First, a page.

China: Amendment to Drug Administration Law

David Shen

On 26 August 2019, the China’s National People’s Congress passed the amended Drug Administration Law (the Amended DAL) which will take effect on 1 December. The new law brings in some changes while codifying many existing practices. We summarise in this article the key highlights, including intellectual property related rules, of the Amended DAL.

1. Redefine “counterfeit drugs”

The Amended DAL no longer considers an unapproved drug as a counterfeit drug simply because it has not obtained a Chinese marketing approval. Under the Drug Administration Law of 2015 and previous DAL drafts, any unapproved drug is treated as a counterfeit drug even if the drug is lawfully approved in a foreign country. Such drug is now taken out of the scope of counterfeit drugs and separately regulated under article 124 of the Amended DAL.

This article 124 forbids manufacturing or importing any unapproved drug. A violator will face administrative penalties including the confiscation of property, forced suspension of business, a fine, revocation of licenses, debarment from engaging in drug business, and administrative detention. However, article 124 further provides that importing a small amount of unapproved drugs that have been approved overseas may only result in a reduced penalty or exemption from penalty. The new rule will make the enforcement against previously illegal imports more difficult.

Since article 141.2 of the Criminal Law of the PRC defers the definition of counterfeit drugs to the DAL, the Amended DAL may also affect the criminal charges against producing and selling counterfeit drugs.

2. Codify marketing authorisation holder (the MAH) system

The MAH system will be implemented across the country after 1 December. A MAH must be an enterprise or a research institution (article 30.1). A foreign company may apply to be a MAH if it appoints a domestic company to undertake its responsibility within the country. The appointed domestic company shall bear joint and several liabilities with the MAH (article 38). A marketing authorisation is transferrable subject to the approval of the National Medical Products Administration (the NMPA) (article 40).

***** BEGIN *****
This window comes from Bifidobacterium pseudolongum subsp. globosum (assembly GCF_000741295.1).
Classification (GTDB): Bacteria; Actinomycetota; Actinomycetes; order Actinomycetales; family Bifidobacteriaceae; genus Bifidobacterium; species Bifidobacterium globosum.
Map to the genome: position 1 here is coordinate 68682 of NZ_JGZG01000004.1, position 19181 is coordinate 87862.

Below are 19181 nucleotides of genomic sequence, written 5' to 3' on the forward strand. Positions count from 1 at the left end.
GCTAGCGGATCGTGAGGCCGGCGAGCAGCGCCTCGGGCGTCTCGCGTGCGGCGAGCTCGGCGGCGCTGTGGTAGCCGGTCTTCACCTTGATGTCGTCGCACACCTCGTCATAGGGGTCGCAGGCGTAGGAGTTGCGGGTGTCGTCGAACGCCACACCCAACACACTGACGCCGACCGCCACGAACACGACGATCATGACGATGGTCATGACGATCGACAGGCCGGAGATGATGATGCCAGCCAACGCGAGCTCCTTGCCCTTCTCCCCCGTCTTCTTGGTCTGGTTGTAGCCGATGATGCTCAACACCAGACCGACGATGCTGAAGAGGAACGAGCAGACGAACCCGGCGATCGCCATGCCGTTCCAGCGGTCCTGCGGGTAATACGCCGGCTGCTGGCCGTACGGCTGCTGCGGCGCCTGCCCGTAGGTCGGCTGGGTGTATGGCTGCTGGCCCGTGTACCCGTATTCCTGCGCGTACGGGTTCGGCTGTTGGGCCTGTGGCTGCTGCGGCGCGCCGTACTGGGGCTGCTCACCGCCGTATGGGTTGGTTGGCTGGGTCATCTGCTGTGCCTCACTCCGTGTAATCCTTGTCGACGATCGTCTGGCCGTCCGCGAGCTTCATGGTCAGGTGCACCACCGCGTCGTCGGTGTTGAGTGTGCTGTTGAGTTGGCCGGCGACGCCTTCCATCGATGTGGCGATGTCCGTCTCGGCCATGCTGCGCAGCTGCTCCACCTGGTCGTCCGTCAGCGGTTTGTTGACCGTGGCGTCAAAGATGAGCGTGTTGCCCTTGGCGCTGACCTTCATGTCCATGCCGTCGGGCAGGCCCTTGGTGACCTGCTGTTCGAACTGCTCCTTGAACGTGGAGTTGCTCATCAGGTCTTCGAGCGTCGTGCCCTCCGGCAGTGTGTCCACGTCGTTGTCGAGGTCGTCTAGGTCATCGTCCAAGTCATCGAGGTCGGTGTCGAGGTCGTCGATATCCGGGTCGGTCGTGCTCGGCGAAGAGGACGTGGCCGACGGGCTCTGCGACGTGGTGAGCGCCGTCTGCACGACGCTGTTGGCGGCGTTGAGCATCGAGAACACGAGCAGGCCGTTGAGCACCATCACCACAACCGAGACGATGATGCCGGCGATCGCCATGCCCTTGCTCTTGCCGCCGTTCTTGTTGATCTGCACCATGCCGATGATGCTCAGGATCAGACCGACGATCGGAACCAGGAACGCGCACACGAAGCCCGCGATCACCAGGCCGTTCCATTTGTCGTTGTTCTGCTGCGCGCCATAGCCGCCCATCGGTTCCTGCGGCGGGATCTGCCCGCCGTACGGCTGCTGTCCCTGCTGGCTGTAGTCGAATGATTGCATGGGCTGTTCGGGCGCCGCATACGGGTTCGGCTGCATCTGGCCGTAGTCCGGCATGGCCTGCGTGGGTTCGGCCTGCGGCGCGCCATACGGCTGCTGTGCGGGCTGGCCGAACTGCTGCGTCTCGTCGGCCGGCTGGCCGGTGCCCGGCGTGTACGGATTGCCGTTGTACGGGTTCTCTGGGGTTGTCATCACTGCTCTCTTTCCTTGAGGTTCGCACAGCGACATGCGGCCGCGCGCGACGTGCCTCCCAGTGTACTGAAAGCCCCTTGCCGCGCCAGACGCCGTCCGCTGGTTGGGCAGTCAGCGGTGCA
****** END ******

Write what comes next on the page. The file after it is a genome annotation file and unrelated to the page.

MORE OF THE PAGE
A MAH may contract out its manufacturing work of drugs except for blood products, narcotic drugs, psychotropic drugs, medical toxic drugs, and potential illicit drug precursors (article 32.4). It is worth noting that vaccine was taken out of the prohibited list of contract manufacturing compared with a previous DAL draft. Vaccines are regulated separately under the Vaccine Administration Law. A vaccine MAH is generally required to manufacture vaccines by itself and may only, with the NMPA’s approval, contract out any portion that is beyond its manufacturing capacity (article 22.4 of the Vaccine Administration Law, effective from 1 December 2019).

3. Product liability

The Amended DAL introduces a “first liability system” similar to that of the Food Safety Law of the PRC. A patient who suffers damage due to drug quality problems has the choice of claiming compensation for such damage from the MAH, the manufacturer, the distributor or the medical institution. If any of the aforementioned entities receives such claim, it must pay the compensation first if deemed liable and then may seek indemnity from the other liable parties if appropriate (article 144.2).